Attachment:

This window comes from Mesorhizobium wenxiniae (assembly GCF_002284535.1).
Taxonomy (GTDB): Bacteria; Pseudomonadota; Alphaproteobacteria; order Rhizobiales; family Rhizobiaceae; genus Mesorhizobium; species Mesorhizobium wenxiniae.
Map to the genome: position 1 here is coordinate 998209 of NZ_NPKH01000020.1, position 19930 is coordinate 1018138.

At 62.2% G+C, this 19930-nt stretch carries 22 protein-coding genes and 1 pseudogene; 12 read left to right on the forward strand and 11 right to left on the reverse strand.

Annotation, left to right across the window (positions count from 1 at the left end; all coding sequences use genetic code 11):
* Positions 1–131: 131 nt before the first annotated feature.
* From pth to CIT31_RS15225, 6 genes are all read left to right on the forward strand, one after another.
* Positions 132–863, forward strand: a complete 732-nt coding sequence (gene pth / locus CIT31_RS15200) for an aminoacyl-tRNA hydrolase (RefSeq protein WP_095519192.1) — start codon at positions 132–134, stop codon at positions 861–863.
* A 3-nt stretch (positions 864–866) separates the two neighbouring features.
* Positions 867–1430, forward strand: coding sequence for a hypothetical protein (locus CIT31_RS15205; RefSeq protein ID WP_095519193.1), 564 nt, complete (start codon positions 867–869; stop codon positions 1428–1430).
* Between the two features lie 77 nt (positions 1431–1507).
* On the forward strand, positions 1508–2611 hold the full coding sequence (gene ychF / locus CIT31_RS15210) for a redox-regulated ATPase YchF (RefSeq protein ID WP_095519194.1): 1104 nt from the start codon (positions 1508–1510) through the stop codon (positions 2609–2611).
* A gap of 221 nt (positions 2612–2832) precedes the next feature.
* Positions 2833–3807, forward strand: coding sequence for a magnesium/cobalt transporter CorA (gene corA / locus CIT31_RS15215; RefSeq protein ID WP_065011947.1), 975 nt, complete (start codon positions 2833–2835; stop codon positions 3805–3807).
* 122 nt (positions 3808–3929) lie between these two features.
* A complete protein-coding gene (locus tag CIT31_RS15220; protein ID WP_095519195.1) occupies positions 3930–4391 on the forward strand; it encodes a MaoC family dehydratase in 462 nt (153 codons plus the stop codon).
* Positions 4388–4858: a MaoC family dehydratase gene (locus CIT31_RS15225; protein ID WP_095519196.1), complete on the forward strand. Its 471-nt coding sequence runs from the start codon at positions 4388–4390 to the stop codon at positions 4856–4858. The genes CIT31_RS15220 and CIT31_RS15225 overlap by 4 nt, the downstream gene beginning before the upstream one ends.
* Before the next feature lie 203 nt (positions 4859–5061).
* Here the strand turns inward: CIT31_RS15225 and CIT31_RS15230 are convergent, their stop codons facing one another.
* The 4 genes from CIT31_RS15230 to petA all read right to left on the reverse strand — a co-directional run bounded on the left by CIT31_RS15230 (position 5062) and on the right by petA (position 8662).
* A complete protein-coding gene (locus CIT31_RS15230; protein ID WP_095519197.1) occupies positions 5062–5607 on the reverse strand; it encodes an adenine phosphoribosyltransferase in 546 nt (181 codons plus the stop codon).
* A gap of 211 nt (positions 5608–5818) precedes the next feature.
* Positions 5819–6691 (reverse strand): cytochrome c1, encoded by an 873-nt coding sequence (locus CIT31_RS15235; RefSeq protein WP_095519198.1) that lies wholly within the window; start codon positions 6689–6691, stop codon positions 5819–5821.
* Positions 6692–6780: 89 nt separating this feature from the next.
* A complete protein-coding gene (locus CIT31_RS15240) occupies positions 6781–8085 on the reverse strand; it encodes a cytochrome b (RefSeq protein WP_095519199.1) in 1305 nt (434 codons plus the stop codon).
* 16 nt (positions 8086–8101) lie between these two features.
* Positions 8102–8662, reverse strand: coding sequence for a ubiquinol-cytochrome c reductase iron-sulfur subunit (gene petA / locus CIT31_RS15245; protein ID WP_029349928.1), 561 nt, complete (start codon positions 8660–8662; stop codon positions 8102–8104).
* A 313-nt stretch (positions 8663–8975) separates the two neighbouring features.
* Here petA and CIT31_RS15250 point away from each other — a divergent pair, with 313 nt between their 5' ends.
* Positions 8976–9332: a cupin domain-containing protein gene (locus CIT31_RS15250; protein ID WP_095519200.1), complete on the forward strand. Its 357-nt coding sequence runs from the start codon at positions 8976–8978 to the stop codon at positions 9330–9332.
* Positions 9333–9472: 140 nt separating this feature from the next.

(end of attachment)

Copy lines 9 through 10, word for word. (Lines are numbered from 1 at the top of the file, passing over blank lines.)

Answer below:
* A 3-nt stretch (positions 864–866) separates the two neighbouring features.
* Positions 867–1430, forward strand: coding sequence for a hypothetical protein (locus CIT31_RS15205; RefSeq protein ID WP_095519193.1), 564 nt, complete (start codon positions 867–869; stop codon positions 1428–1430).